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New warnings about vaping issued this week by the World Health Organization have prompted strong pushback from public health experts in the United Kingdom, who charged that WHO was spreading “blatant misinformation” about the potential risks and benefits of e-cigarettes.
The pointed exchange comes amid growing controversy over the value of e-cigarettes, and how to weigh their role as a smoking cessation tool against their potential harms, especially among young people for whom vaping has soared in popularity. The statements align with others made by U.K. public health officials in recent months, which have generally supported vaping as a useful alternative to traditional cigarettes. In contrast, WHO’s cautions about vaping echo those voiced by the U.S. Centers for Disease Control and Prevention and some U.S. scientists, who are expressing alarm over both known and still-uncertain hazards from vaping. After an outbreak of severe lung disease that’s still being investigated and is currently linked to THC-containing e-cigarettes, CDC now recommends that e-cigarettes of all kinds “never be used by youths.”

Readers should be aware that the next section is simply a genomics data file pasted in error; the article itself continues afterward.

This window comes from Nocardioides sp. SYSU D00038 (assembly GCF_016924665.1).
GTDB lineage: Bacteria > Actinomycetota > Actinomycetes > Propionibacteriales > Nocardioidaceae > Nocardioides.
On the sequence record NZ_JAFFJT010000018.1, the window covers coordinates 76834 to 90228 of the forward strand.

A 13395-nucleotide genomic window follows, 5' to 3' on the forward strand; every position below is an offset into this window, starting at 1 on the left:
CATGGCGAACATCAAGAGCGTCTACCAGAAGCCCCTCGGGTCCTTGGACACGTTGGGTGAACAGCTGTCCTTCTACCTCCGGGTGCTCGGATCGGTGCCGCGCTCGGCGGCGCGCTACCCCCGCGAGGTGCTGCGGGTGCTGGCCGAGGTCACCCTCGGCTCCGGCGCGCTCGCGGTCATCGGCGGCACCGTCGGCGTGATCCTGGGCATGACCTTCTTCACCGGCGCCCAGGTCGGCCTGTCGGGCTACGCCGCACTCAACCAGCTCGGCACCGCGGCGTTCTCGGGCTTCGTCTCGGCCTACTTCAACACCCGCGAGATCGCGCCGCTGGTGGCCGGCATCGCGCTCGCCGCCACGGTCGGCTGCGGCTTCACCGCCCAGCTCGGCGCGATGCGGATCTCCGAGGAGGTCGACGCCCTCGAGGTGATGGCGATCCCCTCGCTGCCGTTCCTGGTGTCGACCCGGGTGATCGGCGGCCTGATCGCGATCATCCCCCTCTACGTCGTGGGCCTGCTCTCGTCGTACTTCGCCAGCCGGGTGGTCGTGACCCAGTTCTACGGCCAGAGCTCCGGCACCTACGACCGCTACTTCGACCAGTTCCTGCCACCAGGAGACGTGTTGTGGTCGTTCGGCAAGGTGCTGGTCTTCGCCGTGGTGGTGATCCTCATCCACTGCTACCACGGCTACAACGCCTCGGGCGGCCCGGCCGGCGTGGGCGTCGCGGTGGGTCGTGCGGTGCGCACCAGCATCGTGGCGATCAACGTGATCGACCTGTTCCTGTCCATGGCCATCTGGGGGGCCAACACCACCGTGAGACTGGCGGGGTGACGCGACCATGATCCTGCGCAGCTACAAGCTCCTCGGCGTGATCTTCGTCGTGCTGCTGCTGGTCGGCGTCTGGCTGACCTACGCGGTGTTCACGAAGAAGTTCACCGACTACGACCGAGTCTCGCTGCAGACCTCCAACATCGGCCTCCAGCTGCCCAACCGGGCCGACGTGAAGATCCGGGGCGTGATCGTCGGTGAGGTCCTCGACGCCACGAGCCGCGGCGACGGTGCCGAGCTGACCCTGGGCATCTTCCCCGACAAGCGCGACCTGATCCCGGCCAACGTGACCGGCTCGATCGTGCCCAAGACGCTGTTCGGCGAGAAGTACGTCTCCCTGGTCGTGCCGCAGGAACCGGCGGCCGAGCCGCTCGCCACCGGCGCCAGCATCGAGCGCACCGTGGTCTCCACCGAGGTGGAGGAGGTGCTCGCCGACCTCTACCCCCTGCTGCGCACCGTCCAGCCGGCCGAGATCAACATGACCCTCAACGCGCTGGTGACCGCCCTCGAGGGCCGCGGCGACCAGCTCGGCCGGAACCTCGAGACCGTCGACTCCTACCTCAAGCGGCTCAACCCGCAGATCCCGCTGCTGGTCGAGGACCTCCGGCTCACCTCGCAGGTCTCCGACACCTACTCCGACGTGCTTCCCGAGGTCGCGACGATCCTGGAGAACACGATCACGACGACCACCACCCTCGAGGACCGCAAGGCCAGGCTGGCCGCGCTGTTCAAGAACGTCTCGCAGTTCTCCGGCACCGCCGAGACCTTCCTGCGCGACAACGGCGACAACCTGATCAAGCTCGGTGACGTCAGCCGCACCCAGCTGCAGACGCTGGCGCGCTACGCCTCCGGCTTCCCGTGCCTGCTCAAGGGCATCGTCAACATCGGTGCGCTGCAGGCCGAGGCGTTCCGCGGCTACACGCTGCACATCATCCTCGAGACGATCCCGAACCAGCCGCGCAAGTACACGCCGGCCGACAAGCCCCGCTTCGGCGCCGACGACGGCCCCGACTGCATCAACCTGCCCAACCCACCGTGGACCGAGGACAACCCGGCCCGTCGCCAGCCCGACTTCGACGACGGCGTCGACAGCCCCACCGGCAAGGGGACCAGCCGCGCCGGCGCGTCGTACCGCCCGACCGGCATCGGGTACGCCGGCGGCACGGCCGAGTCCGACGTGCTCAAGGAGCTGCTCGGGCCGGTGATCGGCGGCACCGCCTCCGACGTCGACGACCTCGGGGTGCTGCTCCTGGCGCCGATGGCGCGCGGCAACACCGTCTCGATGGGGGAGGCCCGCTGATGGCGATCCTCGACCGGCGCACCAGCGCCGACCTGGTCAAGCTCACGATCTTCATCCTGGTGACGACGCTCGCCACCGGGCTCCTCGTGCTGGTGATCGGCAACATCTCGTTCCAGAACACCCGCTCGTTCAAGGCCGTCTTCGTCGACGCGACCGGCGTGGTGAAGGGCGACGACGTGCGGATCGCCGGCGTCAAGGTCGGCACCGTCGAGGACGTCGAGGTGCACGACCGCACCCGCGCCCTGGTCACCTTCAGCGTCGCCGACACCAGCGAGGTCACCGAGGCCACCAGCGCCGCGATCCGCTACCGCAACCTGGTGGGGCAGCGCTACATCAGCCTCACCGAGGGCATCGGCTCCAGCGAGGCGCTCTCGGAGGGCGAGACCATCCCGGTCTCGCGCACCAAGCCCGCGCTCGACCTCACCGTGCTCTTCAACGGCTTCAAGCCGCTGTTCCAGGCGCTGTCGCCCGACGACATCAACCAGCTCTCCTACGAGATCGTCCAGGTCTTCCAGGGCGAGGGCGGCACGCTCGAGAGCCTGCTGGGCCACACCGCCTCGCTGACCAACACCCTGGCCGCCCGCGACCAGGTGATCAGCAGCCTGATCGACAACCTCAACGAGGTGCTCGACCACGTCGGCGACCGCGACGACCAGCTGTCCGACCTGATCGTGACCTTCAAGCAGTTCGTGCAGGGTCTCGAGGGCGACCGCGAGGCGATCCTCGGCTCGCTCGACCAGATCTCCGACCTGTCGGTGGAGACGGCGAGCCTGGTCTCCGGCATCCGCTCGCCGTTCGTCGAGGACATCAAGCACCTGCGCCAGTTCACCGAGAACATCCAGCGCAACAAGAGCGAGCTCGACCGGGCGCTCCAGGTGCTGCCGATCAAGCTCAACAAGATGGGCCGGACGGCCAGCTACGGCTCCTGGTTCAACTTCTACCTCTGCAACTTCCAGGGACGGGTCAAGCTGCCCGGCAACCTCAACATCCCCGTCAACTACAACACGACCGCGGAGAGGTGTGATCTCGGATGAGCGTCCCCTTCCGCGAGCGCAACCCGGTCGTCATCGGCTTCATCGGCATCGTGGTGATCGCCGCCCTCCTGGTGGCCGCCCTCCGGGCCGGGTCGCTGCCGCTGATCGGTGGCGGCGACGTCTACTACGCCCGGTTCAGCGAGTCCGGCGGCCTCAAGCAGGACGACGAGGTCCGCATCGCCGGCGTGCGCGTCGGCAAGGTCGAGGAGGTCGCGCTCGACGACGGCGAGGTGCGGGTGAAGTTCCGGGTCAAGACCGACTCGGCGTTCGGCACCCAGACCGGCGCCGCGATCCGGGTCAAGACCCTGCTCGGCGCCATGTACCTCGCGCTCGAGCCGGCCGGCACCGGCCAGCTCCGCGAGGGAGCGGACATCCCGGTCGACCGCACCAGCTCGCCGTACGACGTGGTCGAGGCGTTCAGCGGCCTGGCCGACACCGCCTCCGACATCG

Document - Monday - WHO - Reservations - Value
In a document released Monday, WHO expressed reservations about the value of e-cigarettes and grave concerns about their risks. The organization stated “there is no doubt” that e-cigarettes “are harmful to health and are not safe, but it is too early to provide a clear answer on the long-term impact of using them or being exposed to them.” WHO also suggested “there is not enough evidence to support the use of these products for smoking cessation,” and urged smokers looking to quit to try nicotine patches or gum, or other tools such as hotlines that counsel smokers.
The U.K. response was harsh. “The WHO has a history of anti-vaping activism that is damaging their reputation. This document is particularly malign,” Peter Hajek, who directs the Tobacco Dependence Research Unit at Queen Mary University of...
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